Suppose you come across a financial trading system which starts by checking a security's 200-Period Moving Average, either by itself or in conjunction with the security's price data, perhaps signaling bullish evidence while price is above the 200 MA and signaling bearish evidence while price is below the 200 MA, or whatever other example interpretation you like.

Then the system checks the security's 199 MA for confirming evidence, with respect to the same interpretation as the 200 MA. Then it checks the security's 201 MA for more confirming evidence. Maybe it checks 5 or 7 such clustered MAs before feeling confident if the "evidence" all points in the same direction.

This is obviously an absurd trading system, but my prior my framework for understanding how to quantify its absurdity was in error. I used to call this problem autocorrelation. I believed the term to mean "automatic correlation," describing (at the most extreme end of a continuum) two indicators that would automatically produce identical bullish/bearing evidence, buy/sell signals, etc., just by virtue of their construction, regardless of their explanatory power derived from the security, and as a result, the pair of indicators could be no better than the more predictive of the two. Similarly for trading systems involving more than two indicators.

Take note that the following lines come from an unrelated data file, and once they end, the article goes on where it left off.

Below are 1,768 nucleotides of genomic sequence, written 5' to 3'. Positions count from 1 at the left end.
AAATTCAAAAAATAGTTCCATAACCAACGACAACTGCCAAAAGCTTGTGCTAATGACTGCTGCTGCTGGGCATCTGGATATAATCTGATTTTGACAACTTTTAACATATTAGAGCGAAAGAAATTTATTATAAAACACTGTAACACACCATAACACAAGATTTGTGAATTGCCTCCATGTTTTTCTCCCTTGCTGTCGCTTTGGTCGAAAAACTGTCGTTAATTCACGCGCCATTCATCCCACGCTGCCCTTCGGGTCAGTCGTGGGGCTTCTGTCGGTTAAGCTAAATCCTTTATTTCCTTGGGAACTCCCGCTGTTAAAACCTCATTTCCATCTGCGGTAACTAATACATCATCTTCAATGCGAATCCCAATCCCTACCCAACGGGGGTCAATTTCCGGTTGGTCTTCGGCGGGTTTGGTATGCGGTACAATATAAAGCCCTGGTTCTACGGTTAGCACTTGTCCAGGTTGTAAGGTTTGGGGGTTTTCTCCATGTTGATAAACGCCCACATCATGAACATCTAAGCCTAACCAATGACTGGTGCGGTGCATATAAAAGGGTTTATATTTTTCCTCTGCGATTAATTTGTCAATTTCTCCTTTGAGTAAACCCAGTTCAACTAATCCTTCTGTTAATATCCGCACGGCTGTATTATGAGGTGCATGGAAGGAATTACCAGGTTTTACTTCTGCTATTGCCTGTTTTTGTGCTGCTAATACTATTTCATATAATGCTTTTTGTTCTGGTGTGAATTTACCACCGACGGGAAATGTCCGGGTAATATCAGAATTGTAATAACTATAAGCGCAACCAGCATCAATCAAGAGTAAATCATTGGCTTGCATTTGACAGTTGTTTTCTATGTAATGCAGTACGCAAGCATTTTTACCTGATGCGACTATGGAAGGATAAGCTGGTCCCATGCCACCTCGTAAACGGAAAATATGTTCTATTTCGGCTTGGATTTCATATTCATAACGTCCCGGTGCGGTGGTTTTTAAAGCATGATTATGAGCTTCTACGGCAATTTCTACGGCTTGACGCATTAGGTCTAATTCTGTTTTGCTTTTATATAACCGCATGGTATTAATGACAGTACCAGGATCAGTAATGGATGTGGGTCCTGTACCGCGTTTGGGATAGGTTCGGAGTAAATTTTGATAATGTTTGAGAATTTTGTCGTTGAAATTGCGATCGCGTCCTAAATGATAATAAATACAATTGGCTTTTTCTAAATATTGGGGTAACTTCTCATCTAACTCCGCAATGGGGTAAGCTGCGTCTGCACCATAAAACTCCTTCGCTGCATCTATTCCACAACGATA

I have since learned what autocorrelation actually means, but now I don't know how to quantify the above problem, in order to identify it in less obvious contexts. For the special case in which a trading system's overall decision rule is a linear combination of the pieces of evidence output by its indicators, would this be an example of the phenomenon known as multicolinearity? What would it be studied as in the more general, not-necessarily-linear case?



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